Regeneration of Hematopoietic Stem Cells and immunosuppression recovery: the power of prolonged fasting
Commentary on Valter Longo's paper published on Cell Stem Cell
All living organisms are continuously exposed to various stresses, but only vertebrates possess a sophisticated defense mechanism, called immune system. While along life, the immune system is an active component against environmental pathogenic stress, over the years, it undergoes a progressive functional decline, which can play a major role in increasing susceptibility to onset of malignancies, including cancer. Immunosuppression is one of the most relevant side effects of conventional cancer-based therapy. In particular, chemotherapy causes a significant myelosuppression with a specific damage in bone marrow activity and high incidence of mortality. This represents a dose limit in chemotherapy treatment because damage to adult stem/progenitor cells impairs tissue repair and regeneration. With this regard, a great interest exists on the development of Hematopoietic Stem Cells (HSCs) and their use in clinical application. HSCs are normally maintained in a quiescent state, but in response to external stresses, such as chemotherapy, they should proliferate extensively to sustain hematopoietic cell self-renewal. At the moment, understanding the basis to counteract immune system defects represents a central issue in both aging and diseases processes.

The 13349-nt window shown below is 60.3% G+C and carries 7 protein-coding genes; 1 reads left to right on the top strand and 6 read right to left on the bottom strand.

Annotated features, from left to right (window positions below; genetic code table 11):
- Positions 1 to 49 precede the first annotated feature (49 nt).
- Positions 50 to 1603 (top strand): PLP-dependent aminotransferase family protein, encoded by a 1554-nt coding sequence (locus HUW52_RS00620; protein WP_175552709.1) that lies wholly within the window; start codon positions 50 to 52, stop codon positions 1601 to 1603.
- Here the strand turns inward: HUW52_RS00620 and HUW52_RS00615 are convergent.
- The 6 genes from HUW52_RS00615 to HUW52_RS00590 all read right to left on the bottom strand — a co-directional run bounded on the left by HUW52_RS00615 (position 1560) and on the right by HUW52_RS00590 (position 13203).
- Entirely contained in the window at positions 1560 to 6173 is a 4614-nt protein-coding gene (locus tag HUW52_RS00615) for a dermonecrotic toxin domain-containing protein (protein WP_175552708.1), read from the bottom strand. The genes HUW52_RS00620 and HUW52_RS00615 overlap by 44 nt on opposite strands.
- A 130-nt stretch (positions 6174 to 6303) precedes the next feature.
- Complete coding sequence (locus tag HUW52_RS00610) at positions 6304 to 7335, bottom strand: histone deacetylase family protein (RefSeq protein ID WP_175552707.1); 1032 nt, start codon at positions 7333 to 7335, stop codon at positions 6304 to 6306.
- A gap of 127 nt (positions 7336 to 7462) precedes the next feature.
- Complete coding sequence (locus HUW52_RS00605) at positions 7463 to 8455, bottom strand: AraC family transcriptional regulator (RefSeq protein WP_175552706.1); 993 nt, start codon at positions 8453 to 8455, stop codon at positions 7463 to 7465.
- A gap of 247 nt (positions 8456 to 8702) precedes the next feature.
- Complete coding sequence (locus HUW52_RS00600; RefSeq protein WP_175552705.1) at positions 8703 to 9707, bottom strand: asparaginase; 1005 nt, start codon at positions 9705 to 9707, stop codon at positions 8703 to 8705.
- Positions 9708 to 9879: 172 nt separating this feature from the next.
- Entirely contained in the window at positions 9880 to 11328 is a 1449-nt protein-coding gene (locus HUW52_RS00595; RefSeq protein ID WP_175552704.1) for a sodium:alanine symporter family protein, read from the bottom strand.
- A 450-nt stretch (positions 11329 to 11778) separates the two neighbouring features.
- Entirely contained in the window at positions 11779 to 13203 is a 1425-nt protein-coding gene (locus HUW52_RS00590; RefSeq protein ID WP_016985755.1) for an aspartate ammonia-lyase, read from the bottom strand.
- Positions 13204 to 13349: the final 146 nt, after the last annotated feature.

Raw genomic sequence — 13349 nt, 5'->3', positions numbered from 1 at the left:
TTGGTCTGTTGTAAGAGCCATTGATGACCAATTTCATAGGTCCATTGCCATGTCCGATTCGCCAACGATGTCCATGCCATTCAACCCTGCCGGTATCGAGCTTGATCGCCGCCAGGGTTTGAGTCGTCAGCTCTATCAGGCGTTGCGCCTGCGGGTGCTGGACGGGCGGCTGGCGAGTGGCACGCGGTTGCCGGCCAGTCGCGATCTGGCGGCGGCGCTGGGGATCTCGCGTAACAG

Immune system defects are at the center of aging and a range of diseases. Here, we show that prolonged fasting reduces circulating IGF-1 levels and PKA activity in various cell populations, leading to signal transduction changes in long-term hematopoietic stem cells (LT-HSCs) and niche cells that promote stress resistance, self-renewal, and lineage-balanced regeneration. Multiple cycles of fasting abated the immunosuppression and mortality caused by chemotherapy and reversed age-dependent myeloid-bias in mice, in agreement with preliminary data on the protection of lymphocytes from chemotoxicity in fasting patients. The proregenerative effects of fasting on stem cells were recapitulated by deficiencies in either IGF-1 or PKA and blunted by exogenous IGF-1. These findings link the reduced levels of IGF-1 caused by fasting to PKA signaling and establish their crucial role in regulating hematopoietic stem cell protection, self-renewal, and regeneration.